N/Aerta’s and British Columbia’s prime oil and gas properties are covered by muskeg, a spongy layer of matter that floats on the surface of the northern wetlands. The presence of muskeg, and its inability to support land vehicles, renders these remote areas virtually inaccessible during the summer months. Without remote monitoring and control systems in place, oil and gas producers are forced to either incur the high costs associated with leasing helicopter services and/or defer all site activity until after winter freeze up. Renaissance Energy is an aggressive oil and gas producer in western Canada and has taken a leading role in the development of gas field automation technology. In 1995, they approached the company to assist in the development of a cost-effective SCADA system that would not only provide accurate and real time remote monitoring and control functions, but also be physically flexible enough to be moved from site to site to accommodate shifting wellsite requirements.
The separator skid consists of a Scanner 1140 RTU mounted inside the separator building in the Class 1 Div 1 hazardous area. The radio communications equipment is mounted on the outside of the separator building in the Class 1 Div 2 hazardous area. The solar panel and radio antenna are mounted to a sectional mast affixed to the base of the skid which can be simply lowered and removed when the skid is ready for transport.
This modularity and mobility presented some interesting wrinkles at the host side of the SCADA system. Human-Machine Interfaces (HMI) traditionally include an overview screen listing the wells being monitored.
This overview screen lists individual wells that can be selected to provide additional windows of information. In a field where new wells are added and old ones are removed on a monthly basis, companies face a constant barrage of expensive field service invoices to keep up with the ever changing list.
The company created a template that can accommodate up to a total of sixty wells per host. By accessing a password protected “Number of Wells” option, an operator can easily add or remove wells from the system.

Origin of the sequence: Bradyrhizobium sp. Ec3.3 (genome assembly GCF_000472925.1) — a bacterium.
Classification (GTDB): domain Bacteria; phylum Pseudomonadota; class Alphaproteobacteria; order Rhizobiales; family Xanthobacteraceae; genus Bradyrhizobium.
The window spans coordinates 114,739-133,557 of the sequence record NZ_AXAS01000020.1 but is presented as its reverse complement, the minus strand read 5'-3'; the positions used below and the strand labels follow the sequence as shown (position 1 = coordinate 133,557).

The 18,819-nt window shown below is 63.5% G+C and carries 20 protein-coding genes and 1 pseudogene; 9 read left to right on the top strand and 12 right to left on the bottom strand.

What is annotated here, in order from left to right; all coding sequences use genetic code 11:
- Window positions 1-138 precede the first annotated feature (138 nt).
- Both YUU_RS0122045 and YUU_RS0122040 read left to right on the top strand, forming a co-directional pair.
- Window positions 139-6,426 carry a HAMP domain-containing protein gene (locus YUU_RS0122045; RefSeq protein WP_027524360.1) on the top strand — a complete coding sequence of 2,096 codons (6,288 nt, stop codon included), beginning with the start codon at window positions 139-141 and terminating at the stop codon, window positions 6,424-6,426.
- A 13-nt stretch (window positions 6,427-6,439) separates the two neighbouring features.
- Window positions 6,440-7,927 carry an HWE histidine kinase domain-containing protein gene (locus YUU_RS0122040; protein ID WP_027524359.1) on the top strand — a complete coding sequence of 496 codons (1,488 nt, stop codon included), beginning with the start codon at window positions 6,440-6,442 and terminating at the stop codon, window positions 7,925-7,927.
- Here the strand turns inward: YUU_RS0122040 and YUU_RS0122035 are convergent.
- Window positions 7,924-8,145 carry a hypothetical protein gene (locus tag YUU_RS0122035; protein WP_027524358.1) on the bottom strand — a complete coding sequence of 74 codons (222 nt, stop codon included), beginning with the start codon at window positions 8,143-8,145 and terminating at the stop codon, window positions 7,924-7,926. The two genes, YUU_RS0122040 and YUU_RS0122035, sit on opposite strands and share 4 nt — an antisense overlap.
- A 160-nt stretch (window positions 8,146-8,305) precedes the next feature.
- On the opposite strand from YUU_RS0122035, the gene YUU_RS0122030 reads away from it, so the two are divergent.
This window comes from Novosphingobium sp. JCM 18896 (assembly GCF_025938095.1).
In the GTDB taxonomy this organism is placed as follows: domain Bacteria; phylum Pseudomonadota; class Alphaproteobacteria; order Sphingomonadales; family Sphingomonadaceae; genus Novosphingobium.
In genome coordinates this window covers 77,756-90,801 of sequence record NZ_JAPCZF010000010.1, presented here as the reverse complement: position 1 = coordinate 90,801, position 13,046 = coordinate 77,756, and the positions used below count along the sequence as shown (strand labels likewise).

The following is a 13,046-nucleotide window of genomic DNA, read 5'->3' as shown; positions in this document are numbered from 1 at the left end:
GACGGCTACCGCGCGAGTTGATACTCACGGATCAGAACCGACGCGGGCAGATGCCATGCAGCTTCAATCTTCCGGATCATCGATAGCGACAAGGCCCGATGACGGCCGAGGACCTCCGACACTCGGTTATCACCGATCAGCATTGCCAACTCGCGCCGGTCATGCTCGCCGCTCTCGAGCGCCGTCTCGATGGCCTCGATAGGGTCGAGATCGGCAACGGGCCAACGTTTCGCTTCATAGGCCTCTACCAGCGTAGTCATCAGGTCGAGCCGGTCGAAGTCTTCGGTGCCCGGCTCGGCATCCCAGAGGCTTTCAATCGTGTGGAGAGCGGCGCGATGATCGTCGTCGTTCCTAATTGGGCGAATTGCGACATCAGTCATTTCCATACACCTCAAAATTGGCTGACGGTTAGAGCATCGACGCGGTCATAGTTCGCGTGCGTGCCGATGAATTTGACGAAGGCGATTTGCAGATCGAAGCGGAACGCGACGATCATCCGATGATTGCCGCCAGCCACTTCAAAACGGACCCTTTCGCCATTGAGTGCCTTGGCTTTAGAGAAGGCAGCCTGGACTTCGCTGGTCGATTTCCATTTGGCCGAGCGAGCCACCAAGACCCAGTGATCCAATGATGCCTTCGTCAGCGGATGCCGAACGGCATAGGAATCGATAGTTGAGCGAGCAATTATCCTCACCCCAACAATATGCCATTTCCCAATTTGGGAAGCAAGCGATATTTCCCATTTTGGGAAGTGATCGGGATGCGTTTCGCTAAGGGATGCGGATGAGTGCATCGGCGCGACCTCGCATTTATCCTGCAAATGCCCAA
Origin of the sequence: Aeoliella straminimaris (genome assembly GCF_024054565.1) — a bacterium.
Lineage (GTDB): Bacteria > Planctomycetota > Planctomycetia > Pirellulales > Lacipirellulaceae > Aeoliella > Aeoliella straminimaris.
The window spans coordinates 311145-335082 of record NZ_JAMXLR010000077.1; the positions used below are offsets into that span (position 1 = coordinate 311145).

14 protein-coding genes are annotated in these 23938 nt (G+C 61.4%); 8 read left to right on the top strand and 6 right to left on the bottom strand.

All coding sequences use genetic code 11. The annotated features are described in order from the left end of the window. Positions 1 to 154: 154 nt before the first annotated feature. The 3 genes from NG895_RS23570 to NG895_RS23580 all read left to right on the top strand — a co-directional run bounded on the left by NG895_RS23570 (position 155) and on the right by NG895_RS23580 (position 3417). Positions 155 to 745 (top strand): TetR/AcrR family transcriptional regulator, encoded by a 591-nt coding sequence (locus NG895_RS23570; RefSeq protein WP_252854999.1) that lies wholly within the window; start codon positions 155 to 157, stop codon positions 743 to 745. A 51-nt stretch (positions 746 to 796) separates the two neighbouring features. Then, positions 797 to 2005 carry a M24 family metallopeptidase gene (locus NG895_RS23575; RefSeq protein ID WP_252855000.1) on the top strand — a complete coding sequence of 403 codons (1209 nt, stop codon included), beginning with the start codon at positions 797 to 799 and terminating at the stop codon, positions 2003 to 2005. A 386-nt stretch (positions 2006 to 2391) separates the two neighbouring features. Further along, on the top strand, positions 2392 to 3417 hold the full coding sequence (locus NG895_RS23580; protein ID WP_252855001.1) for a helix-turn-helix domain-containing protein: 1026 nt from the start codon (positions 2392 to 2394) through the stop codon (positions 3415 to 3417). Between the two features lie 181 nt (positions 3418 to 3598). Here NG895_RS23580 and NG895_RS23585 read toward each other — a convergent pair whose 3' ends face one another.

Two elements which proved to be especially effective were the systems’ blowdown control and plunger lift capabilities.
Blowdown control essentially evacuates any accumulated fluids from the production tubing by opening the well to the atmosphere for a brief period of time. The Renaissance system, designed to take full advantage of the Scanner 1140, allows the operator to set the control parameters and remotely schedule and initiate the blowdown procedure. The Scanner 1140 performs the timing function and actuates the valve; the valve position feedback comes from a limit switch and is input into the Scanner 1140. The information is then fed back to the host system and displayed on the HMI.
The plunger lift control is only slightly more complex but is generally considered safer, more environmentally friendly and less wasteful of natural gas. A plunger in the production tubing, carried by the pressure differential between the reservoir and the surface, lifts any fluids out of the wellbore. In this case, the operator initiates the process from the host, telling the Scanner to close the flow-line valve.
The plunger then falls to the bottom of the wellbore. The Scanner monitors the casing pressure and re-opens the flow-line valve after a preset period of time. At this point, the pressure differential carries the plunger back up the well, forcing out any liquids in front. These liquids are usually diverted out of the flow-line to a tank.
The Scanner can detect the plunger’s arrival at the surface through a limit switch input and can change the valve position to resume normal flow. Once again, valve position feedback is displayed at the host HMI.
The features of this modular SCADA system, such as the skid mounted field equipment, portable antenna mast and operator configurable host system, allows for the remote monitoring and control of virtually inaccessible wells at a surprisingly economical cost compared to conventional SCADA systems. At this same time, once the basic hardware and communications infrastructure are in place, the equipment can be used to increase production through a number of different production optimization techniques, such as blowdown control and plunger lift.
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